New Town Police Station: Breaking Barriers

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An age-old image of a policeman is one with a stern, unfriendly face, characterized by an equally surly demeanour, marked with sheer aggressiveness and flaunting a grumpy and rude attitude.

With such an image, I walked into the New Town police station.

A building with distinct architectural features, the structure is placed just beside the main SRCM Road. As I approached it, I ran into a group of constables who were leaving on a patrol. They greeted me with a smile and were courteous enough to show me to the room of the Inspector-in-Charge, Atanu Ghosal.

The age-old picture got its first jolt!

The IC was out on one of his many assignments for the day and thus, I had to wait. As I waited for him to return, I helped myself to a tour of the police station and its surroundings. It was an organized structure and the whole ambience wore an approachable look and feel. As I was talking to the police personnel there, the IC arrived. Another jolt!

The warm and courteous man greeted me with a smile and offered a cup of tea. From the word go, I could sense the passion he has for the work he does and the fulfilment he gets from being an officer in the police force. He stated that his police station handles around 1,00,000 people every day and it is also responsible for the security of around 55,000 IT employees who work there.

The police station also maintains liaison with the local medical and business establishments to ensure the normal continuation of daily affairs of its jurisdiction. The police here go much beyond their mandated responsibilities, three to five police personnel donate blood every week and as the area is home to several nursing homes and migrant medical tourists, they take special care on those particular occasions. He further elaborated: “For them, we are the first point of contact. They do not have any other contact or source in the city that can help them in any undesired situation. I remember this when once I gave blood to a 9-year-old Bhutanese kid.”

KNOW YOUR OC –

Atanu Ghosal was in the NCC in his formative years. Thus, the love for uniform was always there. When presented with the opportunity to join the police force, he did not give it a second thought and joined in 1991. Ghosal, who is a first generation officer and father of two energetic boys, expressed his love for adventure and how this keeps him going.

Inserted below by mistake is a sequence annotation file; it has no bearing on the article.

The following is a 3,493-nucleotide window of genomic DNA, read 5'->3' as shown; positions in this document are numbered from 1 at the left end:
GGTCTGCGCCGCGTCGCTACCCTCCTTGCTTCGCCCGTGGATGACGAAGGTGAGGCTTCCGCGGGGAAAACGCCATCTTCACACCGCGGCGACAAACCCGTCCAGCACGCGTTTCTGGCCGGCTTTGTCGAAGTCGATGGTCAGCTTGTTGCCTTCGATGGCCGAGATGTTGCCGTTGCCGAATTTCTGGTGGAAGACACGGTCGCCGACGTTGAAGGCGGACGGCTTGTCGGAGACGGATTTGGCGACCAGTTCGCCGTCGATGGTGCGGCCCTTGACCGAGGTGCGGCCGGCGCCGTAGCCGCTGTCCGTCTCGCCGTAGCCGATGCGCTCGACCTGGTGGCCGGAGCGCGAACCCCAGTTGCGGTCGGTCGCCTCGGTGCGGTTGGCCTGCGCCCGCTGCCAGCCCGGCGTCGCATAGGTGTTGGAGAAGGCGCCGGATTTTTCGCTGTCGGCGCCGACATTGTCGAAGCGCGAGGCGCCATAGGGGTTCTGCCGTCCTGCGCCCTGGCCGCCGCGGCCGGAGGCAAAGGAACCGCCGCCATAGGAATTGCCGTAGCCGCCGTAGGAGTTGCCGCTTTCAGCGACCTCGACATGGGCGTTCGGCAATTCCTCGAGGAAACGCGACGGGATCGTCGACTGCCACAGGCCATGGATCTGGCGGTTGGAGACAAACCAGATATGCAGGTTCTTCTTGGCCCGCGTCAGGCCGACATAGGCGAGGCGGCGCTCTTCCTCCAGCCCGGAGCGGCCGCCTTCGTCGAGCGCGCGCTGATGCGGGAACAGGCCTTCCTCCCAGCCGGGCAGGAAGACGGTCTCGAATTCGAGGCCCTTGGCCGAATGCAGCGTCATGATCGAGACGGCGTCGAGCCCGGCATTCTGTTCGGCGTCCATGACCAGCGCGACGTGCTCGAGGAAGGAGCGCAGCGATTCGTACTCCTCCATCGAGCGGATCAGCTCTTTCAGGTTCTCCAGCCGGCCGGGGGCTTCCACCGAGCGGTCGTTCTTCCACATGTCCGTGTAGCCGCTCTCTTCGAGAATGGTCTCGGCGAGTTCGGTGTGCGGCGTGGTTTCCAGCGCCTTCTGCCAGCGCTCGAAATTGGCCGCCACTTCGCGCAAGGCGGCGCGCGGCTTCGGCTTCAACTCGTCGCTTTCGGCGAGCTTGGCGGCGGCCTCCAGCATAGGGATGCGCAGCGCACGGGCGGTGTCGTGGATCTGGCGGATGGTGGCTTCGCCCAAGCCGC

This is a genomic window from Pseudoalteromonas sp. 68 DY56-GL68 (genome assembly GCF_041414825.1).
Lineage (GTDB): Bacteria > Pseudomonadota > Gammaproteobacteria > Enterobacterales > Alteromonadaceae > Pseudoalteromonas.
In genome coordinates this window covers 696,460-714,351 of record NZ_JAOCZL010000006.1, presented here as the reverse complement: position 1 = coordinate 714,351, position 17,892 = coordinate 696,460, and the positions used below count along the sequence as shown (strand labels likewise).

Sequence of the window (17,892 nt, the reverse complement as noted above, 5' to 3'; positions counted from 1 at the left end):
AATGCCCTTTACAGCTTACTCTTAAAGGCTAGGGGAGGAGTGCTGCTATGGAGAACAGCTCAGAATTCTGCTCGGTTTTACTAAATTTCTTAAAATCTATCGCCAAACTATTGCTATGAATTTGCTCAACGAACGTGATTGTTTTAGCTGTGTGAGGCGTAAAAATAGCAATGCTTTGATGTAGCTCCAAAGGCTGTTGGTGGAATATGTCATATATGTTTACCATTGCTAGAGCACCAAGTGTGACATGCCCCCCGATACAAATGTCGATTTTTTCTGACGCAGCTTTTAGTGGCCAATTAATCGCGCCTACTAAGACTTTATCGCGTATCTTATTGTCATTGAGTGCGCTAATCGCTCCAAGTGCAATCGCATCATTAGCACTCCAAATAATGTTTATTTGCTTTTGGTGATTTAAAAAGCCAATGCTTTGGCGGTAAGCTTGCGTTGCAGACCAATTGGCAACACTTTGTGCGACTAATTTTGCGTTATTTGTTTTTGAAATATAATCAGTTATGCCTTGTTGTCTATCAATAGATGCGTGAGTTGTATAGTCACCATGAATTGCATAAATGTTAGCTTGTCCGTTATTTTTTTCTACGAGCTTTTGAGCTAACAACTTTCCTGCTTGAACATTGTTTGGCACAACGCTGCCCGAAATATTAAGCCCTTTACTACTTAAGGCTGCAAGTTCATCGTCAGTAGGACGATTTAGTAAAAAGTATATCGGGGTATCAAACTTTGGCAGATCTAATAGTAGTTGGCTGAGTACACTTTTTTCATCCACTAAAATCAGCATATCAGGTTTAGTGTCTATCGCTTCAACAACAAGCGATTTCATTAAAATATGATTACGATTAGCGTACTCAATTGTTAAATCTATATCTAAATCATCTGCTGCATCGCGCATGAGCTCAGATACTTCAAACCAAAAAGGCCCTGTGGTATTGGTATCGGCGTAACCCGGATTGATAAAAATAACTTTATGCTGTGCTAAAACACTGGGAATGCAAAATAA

The officer, while reflecting upon his career, states: “This is the only job that gives an ordinary person the means to empower others and that is why I do this every day”. He repeatedly stated the importance of community policing in this day and age.

The Police Station also focuses on criminal rehabilitation and is on a road to reduce homelessness in the vicinity. The IC himself helps out with social work and also reaches out to different social organizations working in the area.

The Police Station has been told by the local Panchayat to help out with the recent flood like situation in the area. The cops took immediate action and have splendidly coordinated, thus ensuring an uninterrupted aid work.

Logistics of the

Police Station:

Patrolling Cars – FOUR (4).

O.C — One (1).

P.C Mobile – One (1).

Total Strength –  SIX (6).

Human Resource of the station –

Sub- Inspector – twelve (12).  Male – 11.  female -1.

Assistant Sub- Inspector – Eight (8).

Constable –Eighteen (30): Male – 18 Female – 12.

Home guard – five(5)  Male – 3 female -2.   

The only regret that the officer has is not having enough time to spend with his family but insists that the joy he gets from his extended family in the police station certainly compensates for that.

The Police Station’s response time is within five (5) minutes, which is quicker than what it once used to be. All that has changed in the past few years as modernization of the police force has begun.

The IC of New Town Police Station signs off: “The approach of police should always be such that people feel connected with them, thus, facilitating community policing which is the only way to break free from the stereotypical perception of the police force.”

By Our Correspondent